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CPS focus turns to children in shelters

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DES officials, attorneys from Calif. center to meet

7 comments by Mary K. Reinhart – Oct. 20, 2011 12:00 AM
The Arizona Republic


Top officials from Arizona’s child-welfare agency will meet with California child-advocacy attorneys about how to reduce the number of babies and young children living in crisis shelters and group homes.

Pressure from the San Francisco-based Youth Law Center helped to nearly empty Arizona shelters five years ago and place more children with foster families. Then, as now, the state’s overloaded child-welfare system was undergoing public scrutiny following highly publicized child injuries and deaths.

Attorney Carole Shauffer, the center’s executive director, said there’s now an even greater body of research showing the damage group care can do to small children removed from their homes because of abuse or neglect.
“We know even more about how bad this is for young children,” Shauffer said.

In a letter last month to state Department of Economic Security Director Clarence Carter, who oversees Child Protective Services, Shauffer said the center and the Annie E. Casey Foundation had used Arizona as a model for other jurisdictions seeking to reduce the number of foster children in group care.

But the influx of children into state custody in recent months and a net loss of hundreds of foster homes forced Arizona to ask shelter and group-home operators to begin caring for CPS children for the first time in years.

Shauffer said that trend needs to stop or the state could face litigation, as it did in 2006, based on state law and constitutional due-process rights.

“They’ve got a flood of kids,” Shauffer said. “They’ve got a mess.”

Decades of research shows that young children fare better with relatives or in family foster homes than in institutional settings, in part because of their need to establish a lasting relationship with one significant grown-up. Group care also is more expensive than family foster care.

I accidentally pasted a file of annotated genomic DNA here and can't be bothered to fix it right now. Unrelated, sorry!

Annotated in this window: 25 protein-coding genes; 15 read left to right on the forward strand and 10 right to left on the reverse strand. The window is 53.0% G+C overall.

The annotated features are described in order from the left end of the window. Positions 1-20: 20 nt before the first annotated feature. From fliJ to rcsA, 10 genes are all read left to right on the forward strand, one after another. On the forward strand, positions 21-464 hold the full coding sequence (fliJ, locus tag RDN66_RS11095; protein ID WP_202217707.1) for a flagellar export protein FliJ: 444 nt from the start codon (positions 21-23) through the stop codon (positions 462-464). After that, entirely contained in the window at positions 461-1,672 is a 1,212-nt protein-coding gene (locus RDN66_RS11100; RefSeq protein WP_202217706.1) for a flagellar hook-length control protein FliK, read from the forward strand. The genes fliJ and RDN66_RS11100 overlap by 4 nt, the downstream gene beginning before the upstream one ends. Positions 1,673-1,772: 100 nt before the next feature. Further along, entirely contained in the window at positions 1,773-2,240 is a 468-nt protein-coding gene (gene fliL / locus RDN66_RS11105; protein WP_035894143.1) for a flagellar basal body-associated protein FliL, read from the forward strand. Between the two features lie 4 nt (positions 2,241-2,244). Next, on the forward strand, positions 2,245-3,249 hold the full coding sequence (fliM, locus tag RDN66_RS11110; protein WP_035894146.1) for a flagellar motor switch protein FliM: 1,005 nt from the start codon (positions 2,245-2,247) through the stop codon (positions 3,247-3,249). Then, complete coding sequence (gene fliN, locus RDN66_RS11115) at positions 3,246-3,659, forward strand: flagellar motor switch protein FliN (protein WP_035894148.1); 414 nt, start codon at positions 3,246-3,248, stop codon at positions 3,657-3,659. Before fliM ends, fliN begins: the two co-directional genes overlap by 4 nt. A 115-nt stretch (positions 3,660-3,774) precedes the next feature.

State rules limit shelter placements to 21 days, with weekly reviews by a Juvenile Court judge required thereafter.

DES officials have agreed to meet with Shauffer on Dec. 6. They declined to be interviewed but in a written statement said, “We are committed to ensuring the best care possible for children who are in Arizona’s child-welfare system. We have had an ongoing working relationship with the Youth Law Center and will continue to work with them to achieve this mutual goal.”

Lawmakers also want to learn more about how children are doing in group care.

A joint legislative committee meets today to discuss three state audits on CPS, including recommendations to more quickly investigate reports of abuse and neglect in shelters, group homes and residential treatment centers.

As of Aug. 31, the latest figures DES provided, among the nearly 1,500 children in group settings, there were 23 babies and children younger than 4 living in shelters and 10 children younger than 7 in group homes.

That compares with March, when 16 children younger than 4 years were in shelter care, and group homes housed two children younger than 7.

Marsha Porter, who runs the 15-bed Crisis Nursery in Phoenix, said most of the young children she’s cared for in recent months are part of sibling groups. She said a few days in a shelter, particularly to keep siblings together and assess their well-being, is fine for children.

Porter and Chris Scarpati, founder and CEO of the East Valley Child Crisis Center, said they’re also getting CPS children so traumatized that their first foster families couldn’t handle them.

Porter said she’s turning away 20 to 30 requests for CPS placements every month.

Shauffer’s company has worked around the country to eliminate group care for children younger than 3 and has successfully sued to close shelters in Los Angeles and elsewhere.

In 2006, Maricopa County shelters were housing nearly 100 babies and young children, following a 60 percent increase in the number of foster children since 2002.

But with financial and technical help from the Casey Foundation, and pressure from the law center, state officials brought those numbers to near zero.

Reach the reporter at maryk

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Written by dawneworswick

October 20, 2011 at 8:04 pm

Posted in Uncategorized

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